Two Almost-Cars

1901 Royal Enfield 4½HP Forecar Quadricycle

Offered by Bonhams | London, U.K. | November 3, 2017

Photo – Bonhams

Royal Enfield was, primarily, a motorcycle manufacturer that was born out of a company that made bicycles. The company lasted until about 1970, though new bikes from the marque can still be acquired as the Indian arm of the company has remained active since 1949.

What we have here is a “Forecar” – meaning that the vehicle’s passenger doubles as the front bumper and crumple zone. The quadricycle portion essentially means that they strapped two motorcycles together (sort of). Enfield’s first true vehicles were in fact quadricycles and tricycles. Motorcycles didn’t technically enter the picture until 1900, so this design actually predates Royal Enfield motorcycles. This one is powered by a single-cylinder De Dion-Bouton engine.

Having resided in an Italian museum for many decades, the current owner bought this in 2007. The restoration dates to the 1950s so it definitely needs a little attention before use. It should bring between $33,000-$40,000. Click here for more info and here for more from this sale.

Update: Sold $66,332.


1904 La Libellule V-Twin Tricar

Offered by Bonhams | London, U.K. | November 3, 2017

Photo – Bonhams

Every year at this sale it seems like Bonhams manages to consign at least one car from a marque that has such an obscure history that no one really knows anything about it.

Enter La Libellule, or The Dragonfly. These early three-wheeled forecars were available from a number of manufacturers. It was essentially a motorcycle with two wheels at the front that support a wicker basket that you could plop an easily-influenced friend (or enemy) into. It’s like having a sidecar, but in front of you.

Not much is known about this company other than no records of it really exist prior to 1906, which is why this is listed as a “circa 1904” in the catalog. It’s had three owners since 1921 and has been in the same collection since about 1960. The restoration dates to the 1980s, when it first competed in the London-to-Brighton run. It should bring between $27,000-$33,000 today. Click here for more info and here for more from this amazing sale.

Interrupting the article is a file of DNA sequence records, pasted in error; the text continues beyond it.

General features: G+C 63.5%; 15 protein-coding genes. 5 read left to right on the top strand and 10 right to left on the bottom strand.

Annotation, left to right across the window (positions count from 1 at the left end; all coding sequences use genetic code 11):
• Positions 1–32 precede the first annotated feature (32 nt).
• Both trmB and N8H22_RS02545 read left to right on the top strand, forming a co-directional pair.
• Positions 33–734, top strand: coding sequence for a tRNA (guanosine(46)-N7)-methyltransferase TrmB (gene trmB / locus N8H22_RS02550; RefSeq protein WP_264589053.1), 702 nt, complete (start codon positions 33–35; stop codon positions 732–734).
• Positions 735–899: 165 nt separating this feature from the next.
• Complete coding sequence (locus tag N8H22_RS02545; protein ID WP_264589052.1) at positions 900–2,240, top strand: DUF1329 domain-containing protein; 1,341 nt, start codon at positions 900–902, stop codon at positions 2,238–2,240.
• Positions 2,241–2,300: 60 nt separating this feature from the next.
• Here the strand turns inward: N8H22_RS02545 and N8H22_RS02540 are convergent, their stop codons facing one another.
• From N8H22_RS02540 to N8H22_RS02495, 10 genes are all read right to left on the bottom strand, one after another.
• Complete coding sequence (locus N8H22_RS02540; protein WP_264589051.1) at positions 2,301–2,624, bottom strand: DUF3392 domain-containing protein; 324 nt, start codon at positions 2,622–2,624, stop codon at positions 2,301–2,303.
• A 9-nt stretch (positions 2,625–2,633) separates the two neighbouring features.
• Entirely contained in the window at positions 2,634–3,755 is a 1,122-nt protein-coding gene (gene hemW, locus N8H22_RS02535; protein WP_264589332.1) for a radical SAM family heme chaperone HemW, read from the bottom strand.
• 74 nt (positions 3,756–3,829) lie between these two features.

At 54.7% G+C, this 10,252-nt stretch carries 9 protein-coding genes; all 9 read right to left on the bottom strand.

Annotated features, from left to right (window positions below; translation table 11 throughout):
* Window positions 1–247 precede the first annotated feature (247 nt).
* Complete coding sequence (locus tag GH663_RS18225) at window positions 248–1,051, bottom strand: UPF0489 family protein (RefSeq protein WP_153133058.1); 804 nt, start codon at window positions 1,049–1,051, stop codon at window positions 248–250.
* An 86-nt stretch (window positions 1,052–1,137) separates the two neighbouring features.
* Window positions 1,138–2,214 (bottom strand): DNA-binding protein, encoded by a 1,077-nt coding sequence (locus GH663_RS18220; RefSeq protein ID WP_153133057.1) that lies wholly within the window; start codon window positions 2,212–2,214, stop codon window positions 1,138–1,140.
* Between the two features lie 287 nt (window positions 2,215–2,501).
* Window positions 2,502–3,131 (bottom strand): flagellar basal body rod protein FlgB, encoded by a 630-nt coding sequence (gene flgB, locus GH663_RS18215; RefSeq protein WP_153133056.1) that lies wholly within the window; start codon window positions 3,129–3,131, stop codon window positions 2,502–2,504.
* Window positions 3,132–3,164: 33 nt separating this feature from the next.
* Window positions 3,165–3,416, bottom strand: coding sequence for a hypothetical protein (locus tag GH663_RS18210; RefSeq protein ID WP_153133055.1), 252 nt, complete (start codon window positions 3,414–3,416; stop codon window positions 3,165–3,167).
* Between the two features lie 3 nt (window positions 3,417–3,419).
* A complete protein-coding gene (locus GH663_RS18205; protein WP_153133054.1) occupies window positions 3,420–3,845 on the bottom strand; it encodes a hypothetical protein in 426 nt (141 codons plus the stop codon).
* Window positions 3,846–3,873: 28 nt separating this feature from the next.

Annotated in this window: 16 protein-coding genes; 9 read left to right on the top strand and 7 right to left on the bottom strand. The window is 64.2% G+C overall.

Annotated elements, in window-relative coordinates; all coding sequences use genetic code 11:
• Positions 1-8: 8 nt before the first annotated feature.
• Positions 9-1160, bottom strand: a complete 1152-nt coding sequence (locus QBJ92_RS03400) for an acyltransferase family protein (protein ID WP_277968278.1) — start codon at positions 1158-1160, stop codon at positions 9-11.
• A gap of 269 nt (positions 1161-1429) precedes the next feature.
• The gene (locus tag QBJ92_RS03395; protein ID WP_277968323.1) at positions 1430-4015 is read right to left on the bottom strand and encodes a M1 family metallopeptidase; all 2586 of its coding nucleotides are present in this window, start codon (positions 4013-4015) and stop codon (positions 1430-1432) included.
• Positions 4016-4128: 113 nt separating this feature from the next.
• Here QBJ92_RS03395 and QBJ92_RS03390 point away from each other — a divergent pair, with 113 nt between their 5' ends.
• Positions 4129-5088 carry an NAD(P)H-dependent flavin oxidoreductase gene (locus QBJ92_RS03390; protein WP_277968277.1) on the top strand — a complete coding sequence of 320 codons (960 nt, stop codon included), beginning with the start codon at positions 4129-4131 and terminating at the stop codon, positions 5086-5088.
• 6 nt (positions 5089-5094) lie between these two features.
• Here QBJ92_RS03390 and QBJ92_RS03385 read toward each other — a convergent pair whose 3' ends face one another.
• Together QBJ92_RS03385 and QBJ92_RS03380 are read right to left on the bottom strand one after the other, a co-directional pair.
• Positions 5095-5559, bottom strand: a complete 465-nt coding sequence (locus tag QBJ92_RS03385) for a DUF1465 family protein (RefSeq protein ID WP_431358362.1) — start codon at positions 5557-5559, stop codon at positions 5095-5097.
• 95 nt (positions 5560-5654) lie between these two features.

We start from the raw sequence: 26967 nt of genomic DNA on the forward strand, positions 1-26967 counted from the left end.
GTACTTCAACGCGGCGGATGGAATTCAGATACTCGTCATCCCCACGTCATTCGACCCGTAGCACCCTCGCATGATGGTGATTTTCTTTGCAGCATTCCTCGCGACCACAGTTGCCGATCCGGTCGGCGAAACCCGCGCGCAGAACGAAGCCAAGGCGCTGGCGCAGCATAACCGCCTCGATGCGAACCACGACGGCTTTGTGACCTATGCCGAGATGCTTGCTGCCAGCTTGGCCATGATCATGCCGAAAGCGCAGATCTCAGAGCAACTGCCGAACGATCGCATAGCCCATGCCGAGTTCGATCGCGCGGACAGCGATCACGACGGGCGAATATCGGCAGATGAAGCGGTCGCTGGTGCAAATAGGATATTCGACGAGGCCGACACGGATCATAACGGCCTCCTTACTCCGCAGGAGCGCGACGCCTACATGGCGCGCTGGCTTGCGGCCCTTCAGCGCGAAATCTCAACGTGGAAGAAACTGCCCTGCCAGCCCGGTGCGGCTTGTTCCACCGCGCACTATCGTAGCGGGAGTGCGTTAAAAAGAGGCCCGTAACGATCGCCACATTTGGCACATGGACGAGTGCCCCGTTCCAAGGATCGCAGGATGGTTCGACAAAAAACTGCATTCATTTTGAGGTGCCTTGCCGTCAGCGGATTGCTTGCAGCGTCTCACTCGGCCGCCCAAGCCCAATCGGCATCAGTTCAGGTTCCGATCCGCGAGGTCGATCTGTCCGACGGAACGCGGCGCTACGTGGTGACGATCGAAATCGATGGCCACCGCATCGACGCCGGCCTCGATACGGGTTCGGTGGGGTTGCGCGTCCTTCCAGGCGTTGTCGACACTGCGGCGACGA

Update: Sold $42,211.

Humber Forecar

1903 Humber 2¾hp Olympia Tandem Forecar

Offered by Bonhams | London, U.K. | November 4, 2016

Photo - Bonhams

Photo – Bonhams

Thomas Humber began selling bicycles in the 1880s in England and in 1898 introduced their first “car” – a three-wheeler based on a motorcycle, much like the one you see here. More traditional, four-wheeled cars appeared in 1901. A long and interesting history followed, culminating in Humber, as part of Chrysler Europe, being sold to Peugeot and the Humber marque was renamed Talbot, before being phased out in 1986 – 100 years after the introduction of their first motorized vehicle.

Early motorcycles did not have room enough for two riders. So if you wanted the convenience of a motorcycle but the passenger capacity of a small car, a Tandem Forecar like this was your best bet. Many companies that existed in the early days of the automobile that built motorcycles offered similar things. This one is powered by a 2.75 horsepower 403cc single-cylinder engine.

Formerly a part of the Rootes Group Heritage Collection (Humber was owned by the Rootes Group from about 1929 through 1967), this Forecar is among the oldest known Humbers in existence. It will take a slight effort to get it running again, but it has been fastidiously maintained and wants to get back on the road. It should sell for between $43,000-$49,000. Click here for more info and here for more from this sale.

Update: Sold $45,966.

Phebus Forecar

1899 Phebus 2¼hp Forecar

Offered by H&H Classics | Duxford, U.K. | October 12, 2016

Photo - H&H Classics

Photo – H&H Classics

Phebus was a French automobile marque produced by the Noe Boyer & Cie company from the Paris area. They only existed for a few years – building vehicles between about 1899 (or 1898) and 1903. While many of their vehicles were tricycles and motorcycles, they did produce a few four-wheelers, too.

This is a single-cylinder Veteran car that makes, as its name implies, 2.25 horsepower. It technically seats two, but if you look at the car, it just kind of seems like a huge motorized wheelchair for one. I guess people were smaller almost 120 years ago.

This particular car sold at a Bonhams auction in 2009 for $63,000 and is expected to bring between $64,000-$77,000. It seems unlikely that you’ll ever find another one quite like it. Click here for more info and here for more from this sale.

Update: Not sold.

Update II: Not sold, H&H Classics, Chateau Impney, 12/16.

Garrard Forecar

1904 Garrard Suspended Forecar

Offered by Bonhams | Beaulieu, U.K. | September 3, 2016